Obama Administration Just As Bad On Environment As Bush, Says New Report

If it was surprising when President Obama blocked stronger ground-level ozone standards a couple months ago, or when news broke last year that the EPA had changed its original proposal for new coal ash regulations to include two rules—one that would tighten the rules and one that would not change very much—instead of just the stricter rule, there is now some evidence about what drove these and other decisions.

The Center for Progressive Reform (CPR) has released a report [PDF] illustrating some behind-the-scenes procedures for rule-making that have interfered with public protections, including for ozone, coal ash and so much more, since Obama has been in office. A Guardian story sums up the implications of the report: "the White House in the age of Obama has been just as receptive to the pleadings of industry lobbyists as it was in the Bush era."

The report does not mince words about how the process works:

Tucked in a corner of the Old Executive Office Building, an obscure group of some three dozen economists exerts extraordinary power over federal rules intended to protect public health, worker and consumer safety, and the environment. Known officially as the Office of Information and Regulatory Affairs (OIRA, pronounced oh-EYE-ra), this unit reports to the director of the White House Office of Management and Budget (OMB), but operates as a free-ranging squad that pulls an astounding number of draft regulatory actions—some 6,194 over the ten-year period covered in this report—into a dragnet that operates behind closed doors. No policy that might distress influential industries, from oil production to coal mining to petrochemical manufacturing, goes into effect without OIRA’s approval.

In other words, OIRA is a last resort for interest groups to get what they want, if their efforts to pressure the agencies that propose and implement the rules didn't get them far enough.

The report later says, "Because OIRA’s meeting policy places no limits on outside parties’ opportunities to participate, the number and frequency of meetings is limited only by the resources and interests of the outside parties."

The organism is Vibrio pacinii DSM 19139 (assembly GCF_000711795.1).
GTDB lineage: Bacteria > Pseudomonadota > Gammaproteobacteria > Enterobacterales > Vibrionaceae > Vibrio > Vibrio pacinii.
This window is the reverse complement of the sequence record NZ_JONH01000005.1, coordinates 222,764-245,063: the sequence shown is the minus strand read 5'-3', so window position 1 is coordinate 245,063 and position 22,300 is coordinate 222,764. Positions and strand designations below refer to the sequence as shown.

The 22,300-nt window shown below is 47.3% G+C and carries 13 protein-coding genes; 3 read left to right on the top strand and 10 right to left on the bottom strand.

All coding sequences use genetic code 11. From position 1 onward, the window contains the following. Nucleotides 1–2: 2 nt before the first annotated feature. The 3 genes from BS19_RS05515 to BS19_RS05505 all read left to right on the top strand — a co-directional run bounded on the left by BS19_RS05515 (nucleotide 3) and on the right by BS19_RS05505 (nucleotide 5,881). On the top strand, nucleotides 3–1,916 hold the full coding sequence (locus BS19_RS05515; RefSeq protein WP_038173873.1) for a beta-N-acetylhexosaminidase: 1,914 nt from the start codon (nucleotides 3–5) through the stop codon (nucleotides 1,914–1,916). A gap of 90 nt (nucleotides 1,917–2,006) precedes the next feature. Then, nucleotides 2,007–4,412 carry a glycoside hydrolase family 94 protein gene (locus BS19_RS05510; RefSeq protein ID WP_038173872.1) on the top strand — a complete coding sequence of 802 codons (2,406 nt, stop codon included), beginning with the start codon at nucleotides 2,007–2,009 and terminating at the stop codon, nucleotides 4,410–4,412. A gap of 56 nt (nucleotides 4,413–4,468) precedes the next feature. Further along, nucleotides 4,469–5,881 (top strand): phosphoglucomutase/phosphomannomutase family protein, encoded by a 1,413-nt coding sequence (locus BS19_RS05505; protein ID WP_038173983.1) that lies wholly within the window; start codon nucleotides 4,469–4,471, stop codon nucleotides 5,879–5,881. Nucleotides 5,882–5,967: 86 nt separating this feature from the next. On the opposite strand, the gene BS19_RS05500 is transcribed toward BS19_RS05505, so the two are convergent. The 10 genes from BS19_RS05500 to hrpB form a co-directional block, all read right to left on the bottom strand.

More from the report:

OIRA keeps secret the substance of the changes it makes to 84 percent of EPA and 65 percent of other agencies’ submissions. Despite this effort to obscure the impact of its work, every single study of its performance, including this one, shows that OIRA serves as a one-way ratchet, eroding the protections that agency specialists have decided are necessary under detailed statutory mandates, following years—even decades—of work.

The Guardian quotes Rena Steinzor, law professor and author of the report, saying she thinks there's no chance that Obama is unaware of what happens at OIRA. She said, "this is sharp departure from what we were promised when this president was elected."

And added: "what we really want is for the experts to be making decisions at government agencies – the toxicologists, the pediatricians, the geologists. That's what modern government is supposed to be about, not having the decisions made by an office that is not accountable for what it does."

More on politics and the environment:
Amendments to GOP Budget Bill Seek to Prevent Coal Ash Regulation as Hazardous Waste, PCB Cleanup, and More
Will Obama's Recent Breaches of Trust On The Environment Really Cost Him Dollars and Votes?

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